China pledges support for ailing economy, analysts doubt impact
Beijing says it will roll out additional tax cuts and postpone social security payments for firms to support growth.
China has pledged tax cuts and infrastructure spending to support economic growth, as economists poured doubt on a strong rebound for the world’s second-largest economy as long as lockdowns persist.
Beijing will increase annual tax cuts by more than 140 billion yuan ($21bn) to 2.64 trillion yuan, offer tax rebates to more economic sectors, and postpone social security payments worth 320 billion yuan until the end of the year, the state-run Xinhua news agency quoted the State Council, China’s Cabinet, as saying on Monday.
Other measures include 150 billion yuan ($22.5bn) in emergency loans for the struggling aviation sector, the issuance of 300 billion yuan ($45bn) in bonds to fund railway construction, and investment in new projects in energy, transport and water conservation.
“At present, the downward pressure on the economy continues to increase and it’s very difficult for many market entities,” the cabinet said, according to Xinhua.
China’s leaders have pledged to ramp up support for the flagging economy, even as they double down on an ultra-strict “dynamic zero COVID” policy that has confined millions to their homes, shuttered factories and thrown supply chains into disarray.
Carsten Holz, an expert on the Chinese economy at the Hong Kong University of Science and Technology, expressed doubt that the measures would jumpstart the economy as long lockdowns continue.
“Tax cuts, rebates and deferred social security payments will have no effect on the economy unless the additional funds in the hands of the public can be spent – not possible in lockdown – and the public is willing to spend the funds – less likely in times of uncertainty,” Holz told Al Jazeera.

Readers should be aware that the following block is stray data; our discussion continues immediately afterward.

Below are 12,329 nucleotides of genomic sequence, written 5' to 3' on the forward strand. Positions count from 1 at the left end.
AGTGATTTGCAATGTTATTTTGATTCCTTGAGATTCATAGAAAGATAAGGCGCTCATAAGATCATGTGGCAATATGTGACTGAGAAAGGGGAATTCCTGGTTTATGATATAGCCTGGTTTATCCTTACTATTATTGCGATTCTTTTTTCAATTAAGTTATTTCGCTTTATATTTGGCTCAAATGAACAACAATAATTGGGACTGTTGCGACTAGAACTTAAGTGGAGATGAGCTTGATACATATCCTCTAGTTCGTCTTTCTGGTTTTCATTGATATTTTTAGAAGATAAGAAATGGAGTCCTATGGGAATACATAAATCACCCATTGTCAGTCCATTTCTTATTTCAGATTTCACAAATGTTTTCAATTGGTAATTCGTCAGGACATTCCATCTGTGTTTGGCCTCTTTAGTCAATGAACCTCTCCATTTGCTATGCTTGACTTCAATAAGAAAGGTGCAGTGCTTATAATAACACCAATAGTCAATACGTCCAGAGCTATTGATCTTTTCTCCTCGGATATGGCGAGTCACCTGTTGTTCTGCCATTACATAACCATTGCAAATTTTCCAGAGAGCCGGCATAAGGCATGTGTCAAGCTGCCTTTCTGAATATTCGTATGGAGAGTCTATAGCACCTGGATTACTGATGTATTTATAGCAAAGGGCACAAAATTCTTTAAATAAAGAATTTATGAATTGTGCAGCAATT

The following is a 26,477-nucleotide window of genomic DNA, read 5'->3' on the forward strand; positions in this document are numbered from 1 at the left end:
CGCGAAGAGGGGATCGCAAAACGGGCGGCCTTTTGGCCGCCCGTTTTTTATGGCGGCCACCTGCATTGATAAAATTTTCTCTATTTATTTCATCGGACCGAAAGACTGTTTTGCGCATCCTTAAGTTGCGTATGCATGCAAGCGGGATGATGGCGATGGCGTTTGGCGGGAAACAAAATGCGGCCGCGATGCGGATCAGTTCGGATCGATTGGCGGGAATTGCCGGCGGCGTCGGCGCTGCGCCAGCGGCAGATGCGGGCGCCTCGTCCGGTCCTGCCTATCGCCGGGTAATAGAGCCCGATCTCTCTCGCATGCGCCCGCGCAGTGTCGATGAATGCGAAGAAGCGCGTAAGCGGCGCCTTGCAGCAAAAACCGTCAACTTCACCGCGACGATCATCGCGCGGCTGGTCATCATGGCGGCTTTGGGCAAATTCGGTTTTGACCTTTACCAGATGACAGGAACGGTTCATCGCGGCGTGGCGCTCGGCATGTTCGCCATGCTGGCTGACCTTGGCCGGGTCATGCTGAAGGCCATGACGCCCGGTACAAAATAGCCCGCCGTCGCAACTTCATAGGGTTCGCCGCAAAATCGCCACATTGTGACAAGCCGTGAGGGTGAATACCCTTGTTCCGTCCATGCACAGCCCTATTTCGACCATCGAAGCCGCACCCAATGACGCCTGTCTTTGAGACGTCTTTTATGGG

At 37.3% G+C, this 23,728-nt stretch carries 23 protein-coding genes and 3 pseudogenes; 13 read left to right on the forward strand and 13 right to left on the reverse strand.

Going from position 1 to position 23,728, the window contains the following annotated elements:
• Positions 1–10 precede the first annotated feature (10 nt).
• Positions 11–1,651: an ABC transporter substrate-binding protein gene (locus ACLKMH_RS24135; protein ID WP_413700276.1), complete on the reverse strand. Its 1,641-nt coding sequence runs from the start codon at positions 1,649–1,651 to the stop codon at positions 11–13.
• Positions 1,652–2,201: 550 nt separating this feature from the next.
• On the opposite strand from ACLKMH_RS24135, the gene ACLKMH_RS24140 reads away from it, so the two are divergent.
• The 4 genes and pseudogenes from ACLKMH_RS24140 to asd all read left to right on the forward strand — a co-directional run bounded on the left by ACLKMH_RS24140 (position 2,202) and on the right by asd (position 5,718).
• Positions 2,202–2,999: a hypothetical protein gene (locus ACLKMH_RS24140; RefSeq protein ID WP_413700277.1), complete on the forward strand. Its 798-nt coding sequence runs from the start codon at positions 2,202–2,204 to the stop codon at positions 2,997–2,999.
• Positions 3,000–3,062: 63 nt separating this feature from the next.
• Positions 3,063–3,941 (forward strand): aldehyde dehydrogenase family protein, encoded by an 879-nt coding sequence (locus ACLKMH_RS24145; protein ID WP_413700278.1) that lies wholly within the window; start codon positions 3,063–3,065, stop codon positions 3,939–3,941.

“I am just not optimistic about economic growth in the PRC for this year – and even for the future, due to long-term, systemic features and traditional economic development trajectories,” Holz added, referring to China’s official name, the People’s Republic of China.
Iris Pang, chief economist for Greater China at ING, said the stimulus “isn’t small” but its impact will depend on the severity of restrictions in future.
“It is at least 3.76 percent of gross domestic product in 2022,” Pang told Al Jazeera. “Whether this is enough depends on how flexible coming lockdowns will be.”
China’s retail sales and industrial production in April slumped to their lowest levels since the early days of the pandemic, as draconian pandemic restrictions brought major cities, including Shanghai and Beijing, to a standstill.
Beijing has set an ambitious target of about 5.5 percent growth in 2022, which many economists believe is unrealistic given the mounting toll of lockdowns and the lack of a timetable for moving past draconian controls for good.
On top of fiscal measures, China has also set out a looser monetary policy, last week cutting the benchmark reference rate for mortgages by a more than expected 0.15 percentage point.
Gary Ng, a senior economist at Natixis in Hong Kong, said China’s fiscal stimulus may be less effective this time around than during the early days of the pandemic.
“In a way, the success story of China back in 2020 depends not only on the supportive fiscal stimulus but also on the looser mobility restriction after the early containment of the virus. However, the world has changed and the virus has evolved into more transmissible variants,” Ng told Al Jazeera.
“So if the zero-COVID strategy is to remain, corporates and households will still find it difficult to invest and consume despite the more substantial help from the Chinese government. The fiscal policies may not be as effective as before if on-and-off lockdowns prevent normal economic activities.”